Take it easy on the salt! That's what we've all been told by our doctors time and time again. It's an age-old adage that represents good heart health, especially for older Americans that suffer from cardiovascular diseases.
The American Heart Association has never backpedaled on this one. In a recent warning they issued, they advised that low sodium diets are beneficial to those who suffer from heart disease. Furthermore, that excessive intake of sodium can cause serious problems, in particular to those who suffer from heart disease or hypertension.
But, in a study that was published by Senior Journal, these findings are being disputed.
The study was conducted by the Population Health Research Institute of McMaster University and Hamilton Health Sciences and involved over 130,000 participants. The goal was to determine if sodium intake played a role in increased cardiovascular risk. The results determined that consuming low sodium diets was only beneficial to those who have high blood pressure, and, further, that these people shouldn't be cutting out too much salt, either.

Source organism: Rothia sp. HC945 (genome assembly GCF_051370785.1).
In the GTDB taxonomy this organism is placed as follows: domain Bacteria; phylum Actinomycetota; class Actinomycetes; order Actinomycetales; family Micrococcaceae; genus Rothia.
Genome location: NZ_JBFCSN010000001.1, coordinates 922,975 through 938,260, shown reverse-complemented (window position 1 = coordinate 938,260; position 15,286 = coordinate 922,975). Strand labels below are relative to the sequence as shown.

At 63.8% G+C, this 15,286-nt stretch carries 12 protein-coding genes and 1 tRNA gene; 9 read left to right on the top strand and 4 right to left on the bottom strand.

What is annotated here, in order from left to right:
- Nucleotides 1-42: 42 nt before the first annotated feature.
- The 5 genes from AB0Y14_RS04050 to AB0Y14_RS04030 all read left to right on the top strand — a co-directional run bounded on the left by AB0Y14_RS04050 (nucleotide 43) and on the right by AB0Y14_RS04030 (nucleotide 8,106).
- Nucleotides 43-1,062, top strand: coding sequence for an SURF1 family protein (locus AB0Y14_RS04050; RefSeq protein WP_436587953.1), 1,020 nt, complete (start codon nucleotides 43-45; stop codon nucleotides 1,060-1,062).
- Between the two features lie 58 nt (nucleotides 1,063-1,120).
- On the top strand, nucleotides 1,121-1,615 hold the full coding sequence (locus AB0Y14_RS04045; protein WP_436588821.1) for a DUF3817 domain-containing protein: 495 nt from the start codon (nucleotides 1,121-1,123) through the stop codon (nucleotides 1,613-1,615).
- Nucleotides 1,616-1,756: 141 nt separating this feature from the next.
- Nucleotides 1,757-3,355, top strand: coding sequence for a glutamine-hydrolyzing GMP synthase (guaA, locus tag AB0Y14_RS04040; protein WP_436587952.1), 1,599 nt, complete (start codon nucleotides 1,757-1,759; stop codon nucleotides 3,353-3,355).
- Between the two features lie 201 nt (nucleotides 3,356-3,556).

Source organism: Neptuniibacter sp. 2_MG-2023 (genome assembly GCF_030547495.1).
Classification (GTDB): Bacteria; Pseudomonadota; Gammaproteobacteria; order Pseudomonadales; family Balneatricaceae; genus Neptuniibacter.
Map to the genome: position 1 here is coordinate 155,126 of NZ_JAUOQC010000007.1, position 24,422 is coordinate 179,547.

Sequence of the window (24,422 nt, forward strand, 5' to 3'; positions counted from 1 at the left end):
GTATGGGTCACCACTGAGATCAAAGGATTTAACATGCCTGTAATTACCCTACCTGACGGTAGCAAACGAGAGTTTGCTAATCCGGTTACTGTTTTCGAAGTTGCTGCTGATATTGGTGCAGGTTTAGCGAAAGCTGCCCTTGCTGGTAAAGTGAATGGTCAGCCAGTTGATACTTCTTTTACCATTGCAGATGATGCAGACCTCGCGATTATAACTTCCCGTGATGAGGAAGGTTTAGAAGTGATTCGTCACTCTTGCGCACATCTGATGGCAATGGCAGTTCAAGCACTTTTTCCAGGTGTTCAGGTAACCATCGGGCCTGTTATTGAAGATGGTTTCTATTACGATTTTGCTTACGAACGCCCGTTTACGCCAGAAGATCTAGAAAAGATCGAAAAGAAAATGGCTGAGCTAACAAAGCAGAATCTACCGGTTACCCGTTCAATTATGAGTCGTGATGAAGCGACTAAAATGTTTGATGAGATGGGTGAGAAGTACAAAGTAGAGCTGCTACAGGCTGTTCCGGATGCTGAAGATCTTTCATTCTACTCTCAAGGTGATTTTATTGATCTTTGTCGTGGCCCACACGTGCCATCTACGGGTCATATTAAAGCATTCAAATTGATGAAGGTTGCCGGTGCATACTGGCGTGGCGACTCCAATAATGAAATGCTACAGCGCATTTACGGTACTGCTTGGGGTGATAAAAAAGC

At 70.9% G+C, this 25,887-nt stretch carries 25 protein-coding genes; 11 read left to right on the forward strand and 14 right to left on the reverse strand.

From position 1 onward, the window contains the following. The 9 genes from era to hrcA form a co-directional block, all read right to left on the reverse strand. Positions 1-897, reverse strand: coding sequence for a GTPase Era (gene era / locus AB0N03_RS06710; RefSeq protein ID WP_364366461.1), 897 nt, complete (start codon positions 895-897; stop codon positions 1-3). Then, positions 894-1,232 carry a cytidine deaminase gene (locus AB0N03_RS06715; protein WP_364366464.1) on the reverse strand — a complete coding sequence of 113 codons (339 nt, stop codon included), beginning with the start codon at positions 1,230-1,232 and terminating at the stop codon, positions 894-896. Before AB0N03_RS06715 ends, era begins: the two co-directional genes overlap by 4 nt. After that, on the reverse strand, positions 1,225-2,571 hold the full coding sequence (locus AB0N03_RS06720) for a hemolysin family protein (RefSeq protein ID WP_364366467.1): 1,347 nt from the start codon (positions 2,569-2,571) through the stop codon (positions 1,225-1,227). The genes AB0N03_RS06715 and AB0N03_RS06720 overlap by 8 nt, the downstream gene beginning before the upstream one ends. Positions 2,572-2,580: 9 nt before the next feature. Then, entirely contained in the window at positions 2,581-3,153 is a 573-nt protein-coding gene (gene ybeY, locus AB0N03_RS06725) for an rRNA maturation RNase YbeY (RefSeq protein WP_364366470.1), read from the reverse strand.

According to Mark A. Creager, MD, president of the AHA: "The findings in this study are not valid, and you shouldn't use it to inform yourself about how you're going to eat. The large body of science clearly shows how excessive amounts of sodium in the American diet can cause high blood pressure, which can lead to heart disease, stroke, and even death."
The AHA advises that you should not consume more than 1500mg of sodium per day. The US government advises that intake should not exceed 2300mg per day. But most people actually consume far more than that.
With this new study, there are certainly more questions that will arise about low sodium diets. But perhaps the best advice that can be offered here is that you stick to the regiment that your doctor prescribes.
Certainly, it's uplifting that new evidence is surfacing stating that it may be OK for you to consume more salt. But the tried and true standard has been to the contrary for many years. When more studies that are similar to this release conclusive results, it may be the time to consider making a change. Until then, however, it's probably better to take this new study with a grain of salt.
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Source: Elder Care Huffington Post